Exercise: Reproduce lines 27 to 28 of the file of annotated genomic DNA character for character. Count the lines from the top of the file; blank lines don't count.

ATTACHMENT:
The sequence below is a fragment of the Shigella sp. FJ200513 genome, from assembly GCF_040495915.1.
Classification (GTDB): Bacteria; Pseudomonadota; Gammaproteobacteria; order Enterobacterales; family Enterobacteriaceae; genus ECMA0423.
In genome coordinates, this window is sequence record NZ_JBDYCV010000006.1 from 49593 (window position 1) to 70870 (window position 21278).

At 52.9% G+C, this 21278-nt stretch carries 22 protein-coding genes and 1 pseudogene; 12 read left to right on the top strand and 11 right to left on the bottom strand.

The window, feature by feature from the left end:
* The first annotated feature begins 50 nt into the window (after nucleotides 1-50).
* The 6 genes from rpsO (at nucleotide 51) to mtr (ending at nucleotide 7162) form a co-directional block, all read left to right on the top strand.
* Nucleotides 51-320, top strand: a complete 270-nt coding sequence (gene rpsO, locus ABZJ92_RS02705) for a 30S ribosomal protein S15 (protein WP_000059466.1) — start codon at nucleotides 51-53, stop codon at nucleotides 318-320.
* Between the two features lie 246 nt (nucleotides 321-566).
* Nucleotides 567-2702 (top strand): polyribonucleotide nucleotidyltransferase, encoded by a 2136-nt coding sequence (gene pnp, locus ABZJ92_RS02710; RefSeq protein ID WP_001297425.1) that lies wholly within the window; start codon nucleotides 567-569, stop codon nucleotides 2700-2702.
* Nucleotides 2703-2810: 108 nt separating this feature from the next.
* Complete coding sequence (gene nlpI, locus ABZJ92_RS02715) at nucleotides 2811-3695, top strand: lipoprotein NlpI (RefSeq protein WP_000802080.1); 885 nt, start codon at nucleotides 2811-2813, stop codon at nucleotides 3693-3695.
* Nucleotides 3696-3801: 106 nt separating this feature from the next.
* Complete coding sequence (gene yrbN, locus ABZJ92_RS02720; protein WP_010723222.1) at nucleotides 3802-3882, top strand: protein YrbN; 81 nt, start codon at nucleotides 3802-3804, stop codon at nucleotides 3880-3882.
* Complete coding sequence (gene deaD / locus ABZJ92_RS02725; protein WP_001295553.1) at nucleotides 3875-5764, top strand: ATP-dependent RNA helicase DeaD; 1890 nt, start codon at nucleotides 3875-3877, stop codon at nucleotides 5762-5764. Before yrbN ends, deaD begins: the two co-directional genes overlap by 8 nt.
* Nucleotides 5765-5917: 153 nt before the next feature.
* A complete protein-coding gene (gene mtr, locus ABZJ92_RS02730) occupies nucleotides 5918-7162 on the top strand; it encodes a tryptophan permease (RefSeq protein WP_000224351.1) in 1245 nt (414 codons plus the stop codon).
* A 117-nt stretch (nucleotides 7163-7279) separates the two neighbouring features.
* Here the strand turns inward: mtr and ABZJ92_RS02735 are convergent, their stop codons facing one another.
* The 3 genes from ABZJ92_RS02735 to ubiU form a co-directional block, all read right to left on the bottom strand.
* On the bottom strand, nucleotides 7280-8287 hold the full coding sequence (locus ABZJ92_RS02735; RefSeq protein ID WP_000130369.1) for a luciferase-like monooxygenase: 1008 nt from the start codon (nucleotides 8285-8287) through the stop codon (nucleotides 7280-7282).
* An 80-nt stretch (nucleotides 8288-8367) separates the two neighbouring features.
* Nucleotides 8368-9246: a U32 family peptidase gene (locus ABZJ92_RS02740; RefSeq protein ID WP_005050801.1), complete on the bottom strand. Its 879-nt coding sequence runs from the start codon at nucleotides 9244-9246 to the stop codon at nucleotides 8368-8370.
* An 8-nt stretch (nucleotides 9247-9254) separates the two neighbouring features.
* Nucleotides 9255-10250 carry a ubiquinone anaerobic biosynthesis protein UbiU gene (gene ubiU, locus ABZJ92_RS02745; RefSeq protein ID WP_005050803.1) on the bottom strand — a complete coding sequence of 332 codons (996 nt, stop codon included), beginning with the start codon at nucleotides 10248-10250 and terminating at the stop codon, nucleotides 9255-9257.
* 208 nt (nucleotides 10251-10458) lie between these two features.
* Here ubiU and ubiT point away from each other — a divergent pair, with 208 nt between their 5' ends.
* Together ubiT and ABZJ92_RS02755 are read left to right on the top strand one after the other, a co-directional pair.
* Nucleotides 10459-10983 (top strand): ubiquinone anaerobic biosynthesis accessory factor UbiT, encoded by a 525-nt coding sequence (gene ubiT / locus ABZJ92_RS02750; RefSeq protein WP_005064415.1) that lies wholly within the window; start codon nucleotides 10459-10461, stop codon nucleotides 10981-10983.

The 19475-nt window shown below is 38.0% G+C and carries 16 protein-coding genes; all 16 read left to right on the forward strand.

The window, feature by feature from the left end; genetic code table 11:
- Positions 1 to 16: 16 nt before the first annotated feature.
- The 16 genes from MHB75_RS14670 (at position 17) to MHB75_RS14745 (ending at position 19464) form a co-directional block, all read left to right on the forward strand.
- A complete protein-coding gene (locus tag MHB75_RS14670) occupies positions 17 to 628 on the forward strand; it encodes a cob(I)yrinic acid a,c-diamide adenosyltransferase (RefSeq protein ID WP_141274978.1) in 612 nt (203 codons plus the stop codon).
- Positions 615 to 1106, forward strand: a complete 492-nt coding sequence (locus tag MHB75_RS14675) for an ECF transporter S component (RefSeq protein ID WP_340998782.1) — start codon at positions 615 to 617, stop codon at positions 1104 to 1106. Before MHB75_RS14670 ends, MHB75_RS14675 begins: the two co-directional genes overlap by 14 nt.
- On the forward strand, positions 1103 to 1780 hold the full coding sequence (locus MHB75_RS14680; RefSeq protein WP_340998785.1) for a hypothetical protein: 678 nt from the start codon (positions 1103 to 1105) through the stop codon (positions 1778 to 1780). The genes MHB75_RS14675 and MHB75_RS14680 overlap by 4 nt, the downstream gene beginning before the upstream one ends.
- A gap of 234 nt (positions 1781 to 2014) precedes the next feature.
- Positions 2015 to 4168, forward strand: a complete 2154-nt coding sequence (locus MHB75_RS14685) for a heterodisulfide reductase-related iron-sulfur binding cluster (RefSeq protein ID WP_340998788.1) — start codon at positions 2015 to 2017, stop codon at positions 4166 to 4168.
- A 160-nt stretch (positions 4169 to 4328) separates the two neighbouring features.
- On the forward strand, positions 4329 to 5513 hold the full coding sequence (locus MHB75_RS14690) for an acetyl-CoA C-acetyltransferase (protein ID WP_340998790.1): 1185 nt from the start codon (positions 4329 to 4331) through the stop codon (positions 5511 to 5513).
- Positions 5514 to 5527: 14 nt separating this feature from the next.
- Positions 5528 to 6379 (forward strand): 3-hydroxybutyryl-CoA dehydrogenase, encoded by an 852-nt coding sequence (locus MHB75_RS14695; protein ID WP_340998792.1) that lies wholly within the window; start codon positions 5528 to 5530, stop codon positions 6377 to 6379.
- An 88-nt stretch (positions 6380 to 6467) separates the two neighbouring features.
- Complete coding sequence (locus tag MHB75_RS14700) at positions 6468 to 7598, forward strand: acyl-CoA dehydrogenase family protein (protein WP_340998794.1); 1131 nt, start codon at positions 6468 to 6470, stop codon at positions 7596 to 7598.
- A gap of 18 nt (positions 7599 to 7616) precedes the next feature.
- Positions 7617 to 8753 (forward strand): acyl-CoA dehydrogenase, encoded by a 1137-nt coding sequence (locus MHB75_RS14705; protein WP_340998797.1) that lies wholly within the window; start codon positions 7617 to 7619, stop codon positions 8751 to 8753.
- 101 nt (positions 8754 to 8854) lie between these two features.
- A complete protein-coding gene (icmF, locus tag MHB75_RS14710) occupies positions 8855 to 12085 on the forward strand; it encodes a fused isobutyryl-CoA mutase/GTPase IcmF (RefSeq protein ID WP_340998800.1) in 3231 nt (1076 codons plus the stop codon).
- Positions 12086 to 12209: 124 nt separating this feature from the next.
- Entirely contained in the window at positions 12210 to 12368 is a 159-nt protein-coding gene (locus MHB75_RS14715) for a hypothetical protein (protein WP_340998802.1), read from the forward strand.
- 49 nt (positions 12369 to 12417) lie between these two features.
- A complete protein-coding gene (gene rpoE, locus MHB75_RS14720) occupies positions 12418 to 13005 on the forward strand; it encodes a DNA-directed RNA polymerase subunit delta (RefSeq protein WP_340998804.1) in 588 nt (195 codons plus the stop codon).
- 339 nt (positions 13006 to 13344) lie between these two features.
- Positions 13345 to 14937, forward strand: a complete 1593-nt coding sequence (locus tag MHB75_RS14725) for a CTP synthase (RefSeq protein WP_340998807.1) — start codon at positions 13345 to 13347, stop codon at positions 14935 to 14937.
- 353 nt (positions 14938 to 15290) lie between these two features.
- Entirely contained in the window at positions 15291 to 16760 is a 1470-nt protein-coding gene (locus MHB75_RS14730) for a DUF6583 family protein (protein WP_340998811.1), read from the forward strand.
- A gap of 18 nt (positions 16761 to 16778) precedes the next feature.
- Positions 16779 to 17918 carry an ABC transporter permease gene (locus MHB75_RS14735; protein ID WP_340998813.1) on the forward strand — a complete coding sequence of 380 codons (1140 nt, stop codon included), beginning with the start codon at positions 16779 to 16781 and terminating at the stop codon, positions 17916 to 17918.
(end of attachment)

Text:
* Here ubiU and ubiT point away from each other — a divergent pair, with 208 nt between their 5' ends.
* Together ubiT and ABZJ92_RS02755 are read left to right on the top strand one after the other, a co-directional pair.